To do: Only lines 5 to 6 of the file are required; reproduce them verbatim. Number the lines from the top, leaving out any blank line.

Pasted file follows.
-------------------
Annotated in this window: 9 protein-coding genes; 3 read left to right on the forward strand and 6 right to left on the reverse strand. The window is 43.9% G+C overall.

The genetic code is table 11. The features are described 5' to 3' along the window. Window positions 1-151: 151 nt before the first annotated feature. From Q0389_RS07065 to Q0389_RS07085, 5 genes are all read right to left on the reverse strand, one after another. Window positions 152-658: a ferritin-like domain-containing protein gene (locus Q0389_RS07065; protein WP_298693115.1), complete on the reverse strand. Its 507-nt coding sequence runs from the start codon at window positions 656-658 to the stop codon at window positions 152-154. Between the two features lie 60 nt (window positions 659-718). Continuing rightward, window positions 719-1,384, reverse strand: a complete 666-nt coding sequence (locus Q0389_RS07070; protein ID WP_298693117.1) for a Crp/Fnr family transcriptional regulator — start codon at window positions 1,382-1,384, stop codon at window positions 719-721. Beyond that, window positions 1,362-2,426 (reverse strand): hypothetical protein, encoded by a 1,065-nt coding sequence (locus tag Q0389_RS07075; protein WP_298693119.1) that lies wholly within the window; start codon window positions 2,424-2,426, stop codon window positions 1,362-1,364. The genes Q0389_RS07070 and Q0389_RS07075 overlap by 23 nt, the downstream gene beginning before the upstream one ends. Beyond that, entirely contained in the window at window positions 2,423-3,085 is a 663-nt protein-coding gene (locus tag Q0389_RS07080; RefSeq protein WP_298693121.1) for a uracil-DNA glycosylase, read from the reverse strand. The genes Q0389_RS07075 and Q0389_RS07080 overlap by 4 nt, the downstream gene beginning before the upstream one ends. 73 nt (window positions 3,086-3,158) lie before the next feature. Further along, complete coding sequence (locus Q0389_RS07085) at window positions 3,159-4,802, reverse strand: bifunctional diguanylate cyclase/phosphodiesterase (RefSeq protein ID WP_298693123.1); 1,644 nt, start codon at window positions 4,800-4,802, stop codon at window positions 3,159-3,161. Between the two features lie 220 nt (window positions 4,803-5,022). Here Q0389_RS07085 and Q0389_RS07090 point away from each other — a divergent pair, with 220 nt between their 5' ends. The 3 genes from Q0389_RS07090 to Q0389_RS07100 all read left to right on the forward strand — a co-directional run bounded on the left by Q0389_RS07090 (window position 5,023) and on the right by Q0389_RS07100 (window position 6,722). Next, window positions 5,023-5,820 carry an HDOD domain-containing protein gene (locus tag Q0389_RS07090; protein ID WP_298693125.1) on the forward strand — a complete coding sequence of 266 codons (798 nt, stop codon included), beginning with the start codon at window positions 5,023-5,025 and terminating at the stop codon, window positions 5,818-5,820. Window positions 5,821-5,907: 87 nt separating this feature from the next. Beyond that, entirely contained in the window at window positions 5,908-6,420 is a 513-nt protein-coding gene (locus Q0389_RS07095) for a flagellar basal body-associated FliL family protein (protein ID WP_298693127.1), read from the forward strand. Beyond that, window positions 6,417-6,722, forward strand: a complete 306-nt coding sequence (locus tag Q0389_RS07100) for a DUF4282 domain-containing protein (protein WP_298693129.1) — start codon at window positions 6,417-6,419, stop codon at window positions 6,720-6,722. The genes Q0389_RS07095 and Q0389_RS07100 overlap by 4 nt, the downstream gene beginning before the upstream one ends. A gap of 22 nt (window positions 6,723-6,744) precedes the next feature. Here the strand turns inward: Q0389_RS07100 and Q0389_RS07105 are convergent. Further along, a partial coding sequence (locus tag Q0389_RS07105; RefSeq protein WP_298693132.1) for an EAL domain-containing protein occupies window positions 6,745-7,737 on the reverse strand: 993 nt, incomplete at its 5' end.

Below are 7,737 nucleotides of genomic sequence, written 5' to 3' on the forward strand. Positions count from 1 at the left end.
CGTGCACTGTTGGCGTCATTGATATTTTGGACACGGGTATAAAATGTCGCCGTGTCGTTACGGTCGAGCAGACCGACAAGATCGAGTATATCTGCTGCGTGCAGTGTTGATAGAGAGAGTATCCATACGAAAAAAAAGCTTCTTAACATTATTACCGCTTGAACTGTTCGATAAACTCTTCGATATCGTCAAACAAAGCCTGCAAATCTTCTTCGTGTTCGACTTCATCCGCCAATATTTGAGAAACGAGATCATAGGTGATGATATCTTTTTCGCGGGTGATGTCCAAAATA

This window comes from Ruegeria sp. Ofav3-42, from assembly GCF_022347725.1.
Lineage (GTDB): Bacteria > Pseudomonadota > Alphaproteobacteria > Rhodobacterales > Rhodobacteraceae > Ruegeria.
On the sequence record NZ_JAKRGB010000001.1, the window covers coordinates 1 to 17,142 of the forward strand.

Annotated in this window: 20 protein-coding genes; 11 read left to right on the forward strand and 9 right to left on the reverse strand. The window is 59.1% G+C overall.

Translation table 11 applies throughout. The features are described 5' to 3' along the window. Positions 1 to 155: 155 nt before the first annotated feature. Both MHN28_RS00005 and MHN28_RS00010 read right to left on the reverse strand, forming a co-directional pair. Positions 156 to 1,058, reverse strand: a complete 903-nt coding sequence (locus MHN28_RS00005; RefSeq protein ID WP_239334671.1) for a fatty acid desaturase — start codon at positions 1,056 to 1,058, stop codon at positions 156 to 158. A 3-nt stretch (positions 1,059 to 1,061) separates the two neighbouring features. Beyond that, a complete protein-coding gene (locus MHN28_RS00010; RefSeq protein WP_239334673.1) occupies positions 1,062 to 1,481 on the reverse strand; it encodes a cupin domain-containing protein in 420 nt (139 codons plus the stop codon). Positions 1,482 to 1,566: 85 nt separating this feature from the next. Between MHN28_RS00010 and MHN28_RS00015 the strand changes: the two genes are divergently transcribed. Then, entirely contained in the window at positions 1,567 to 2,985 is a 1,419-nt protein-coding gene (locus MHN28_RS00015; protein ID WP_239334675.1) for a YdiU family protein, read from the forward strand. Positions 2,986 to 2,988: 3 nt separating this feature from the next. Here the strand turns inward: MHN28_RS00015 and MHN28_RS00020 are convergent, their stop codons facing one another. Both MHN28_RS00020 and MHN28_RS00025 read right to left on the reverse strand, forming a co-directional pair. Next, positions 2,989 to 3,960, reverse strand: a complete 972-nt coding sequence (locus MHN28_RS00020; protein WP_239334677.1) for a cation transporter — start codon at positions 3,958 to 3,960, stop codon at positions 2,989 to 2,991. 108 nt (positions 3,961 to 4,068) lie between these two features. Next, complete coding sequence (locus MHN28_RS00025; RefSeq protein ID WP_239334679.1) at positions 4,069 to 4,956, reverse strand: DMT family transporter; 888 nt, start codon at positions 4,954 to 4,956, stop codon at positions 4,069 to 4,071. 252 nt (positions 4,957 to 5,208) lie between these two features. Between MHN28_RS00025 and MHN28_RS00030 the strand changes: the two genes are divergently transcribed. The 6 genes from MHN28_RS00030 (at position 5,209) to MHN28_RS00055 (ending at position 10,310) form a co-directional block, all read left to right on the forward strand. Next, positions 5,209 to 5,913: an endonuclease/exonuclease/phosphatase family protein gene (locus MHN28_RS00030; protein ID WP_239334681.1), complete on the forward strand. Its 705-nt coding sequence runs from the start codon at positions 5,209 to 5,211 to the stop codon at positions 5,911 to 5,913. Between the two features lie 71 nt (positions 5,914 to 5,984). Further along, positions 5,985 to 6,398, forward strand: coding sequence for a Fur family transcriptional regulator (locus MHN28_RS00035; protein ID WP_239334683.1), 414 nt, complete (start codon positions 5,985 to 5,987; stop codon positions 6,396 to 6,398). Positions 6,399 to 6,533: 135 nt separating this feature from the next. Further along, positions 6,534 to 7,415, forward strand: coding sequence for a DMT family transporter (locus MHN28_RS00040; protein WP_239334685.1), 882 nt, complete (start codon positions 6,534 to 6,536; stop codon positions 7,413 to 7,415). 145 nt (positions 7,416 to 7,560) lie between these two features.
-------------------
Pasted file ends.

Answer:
This window comes from Ruegeria sp. Ofav3-42, from assembly GCF_022347725.1.
Lineage (GTDB): Bacteria > Pseudomonadota > Alphaproteobacteria > Rhodobacterales > Rhodobacteraceae > Ruegeria.